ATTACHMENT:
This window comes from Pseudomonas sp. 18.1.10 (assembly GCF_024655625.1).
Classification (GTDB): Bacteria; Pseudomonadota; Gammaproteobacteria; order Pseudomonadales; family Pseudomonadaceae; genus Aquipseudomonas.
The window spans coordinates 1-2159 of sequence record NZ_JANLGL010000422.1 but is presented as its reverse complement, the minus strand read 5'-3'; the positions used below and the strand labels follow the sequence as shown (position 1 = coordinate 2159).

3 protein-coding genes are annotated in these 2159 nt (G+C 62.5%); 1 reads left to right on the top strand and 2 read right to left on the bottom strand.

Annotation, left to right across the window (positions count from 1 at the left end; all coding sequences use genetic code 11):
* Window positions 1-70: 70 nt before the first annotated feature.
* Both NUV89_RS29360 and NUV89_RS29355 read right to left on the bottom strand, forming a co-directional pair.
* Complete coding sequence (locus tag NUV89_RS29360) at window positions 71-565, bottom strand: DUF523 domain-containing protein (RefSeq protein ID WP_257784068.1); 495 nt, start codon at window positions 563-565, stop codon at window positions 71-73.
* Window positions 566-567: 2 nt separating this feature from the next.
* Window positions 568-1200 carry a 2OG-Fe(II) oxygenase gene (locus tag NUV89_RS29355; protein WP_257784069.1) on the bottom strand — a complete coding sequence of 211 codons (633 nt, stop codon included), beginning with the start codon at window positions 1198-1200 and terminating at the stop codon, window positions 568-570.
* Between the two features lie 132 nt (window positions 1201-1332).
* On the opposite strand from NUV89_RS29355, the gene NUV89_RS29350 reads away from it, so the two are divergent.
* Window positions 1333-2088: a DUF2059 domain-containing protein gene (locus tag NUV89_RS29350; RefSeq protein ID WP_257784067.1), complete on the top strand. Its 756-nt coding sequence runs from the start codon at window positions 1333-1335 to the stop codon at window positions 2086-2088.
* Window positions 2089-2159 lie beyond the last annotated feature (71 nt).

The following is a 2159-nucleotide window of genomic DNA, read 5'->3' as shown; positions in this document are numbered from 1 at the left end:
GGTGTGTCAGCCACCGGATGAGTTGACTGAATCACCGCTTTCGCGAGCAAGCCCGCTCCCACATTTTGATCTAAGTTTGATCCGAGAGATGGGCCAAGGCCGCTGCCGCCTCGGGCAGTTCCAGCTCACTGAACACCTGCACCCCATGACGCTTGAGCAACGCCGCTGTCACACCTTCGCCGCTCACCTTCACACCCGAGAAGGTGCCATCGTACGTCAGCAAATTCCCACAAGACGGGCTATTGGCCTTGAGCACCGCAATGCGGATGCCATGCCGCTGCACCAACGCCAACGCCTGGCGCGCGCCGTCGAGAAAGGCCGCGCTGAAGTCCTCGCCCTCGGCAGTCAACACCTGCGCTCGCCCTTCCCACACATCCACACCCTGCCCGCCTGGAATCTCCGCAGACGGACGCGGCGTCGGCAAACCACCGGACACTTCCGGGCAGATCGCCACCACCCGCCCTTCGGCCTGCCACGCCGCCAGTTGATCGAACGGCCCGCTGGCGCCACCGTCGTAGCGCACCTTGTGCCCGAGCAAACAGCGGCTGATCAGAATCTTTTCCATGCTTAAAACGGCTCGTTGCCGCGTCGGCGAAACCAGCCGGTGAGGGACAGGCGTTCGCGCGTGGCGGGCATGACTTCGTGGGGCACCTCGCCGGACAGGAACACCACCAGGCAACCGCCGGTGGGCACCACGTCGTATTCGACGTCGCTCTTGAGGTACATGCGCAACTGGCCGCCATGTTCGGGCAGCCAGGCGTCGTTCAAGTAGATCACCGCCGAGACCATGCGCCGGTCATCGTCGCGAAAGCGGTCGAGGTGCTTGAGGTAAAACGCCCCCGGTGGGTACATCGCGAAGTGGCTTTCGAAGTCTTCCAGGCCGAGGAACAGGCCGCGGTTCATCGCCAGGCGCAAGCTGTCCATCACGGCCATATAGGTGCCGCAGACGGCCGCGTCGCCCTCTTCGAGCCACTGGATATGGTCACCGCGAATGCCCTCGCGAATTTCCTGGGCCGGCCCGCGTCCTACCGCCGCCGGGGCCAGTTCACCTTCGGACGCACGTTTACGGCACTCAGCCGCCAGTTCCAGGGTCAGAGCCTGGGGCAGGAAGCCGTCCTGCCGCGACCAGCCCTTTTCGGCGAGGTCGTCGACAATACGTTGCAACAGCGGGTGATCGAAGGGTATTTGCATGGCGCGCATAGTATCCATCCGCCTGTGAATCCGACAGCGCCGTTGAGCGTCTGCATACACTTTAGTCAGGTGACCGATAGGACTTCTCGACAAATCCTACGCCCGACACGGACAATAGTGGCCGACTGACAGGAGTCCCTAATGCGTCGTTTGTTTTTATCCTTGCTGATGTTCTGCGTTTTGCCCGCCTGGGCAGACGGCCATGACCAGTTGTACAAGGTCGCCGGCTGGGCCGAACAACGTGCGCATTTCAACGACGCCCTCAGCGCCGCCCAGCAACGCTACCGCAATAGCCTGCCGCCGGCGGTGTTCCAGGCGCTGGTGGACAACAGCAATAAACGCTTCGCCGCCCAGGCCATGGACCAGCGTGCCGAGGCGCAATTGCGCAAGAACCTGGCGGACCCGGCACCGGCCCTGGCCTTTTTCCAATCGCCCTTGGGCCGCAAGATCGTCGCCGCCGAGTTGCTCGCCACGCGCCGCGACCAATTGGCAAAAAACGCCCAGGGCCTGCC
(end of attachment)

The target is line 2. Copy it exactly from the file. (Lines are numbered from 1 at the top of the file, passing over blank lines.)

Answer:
Classification (GTDB): Bacteria; Pseudomonadota; Gammaproteobacteria; order Pseudomonadales; family Pseudomonadaceae; genus Aquipseudomonas.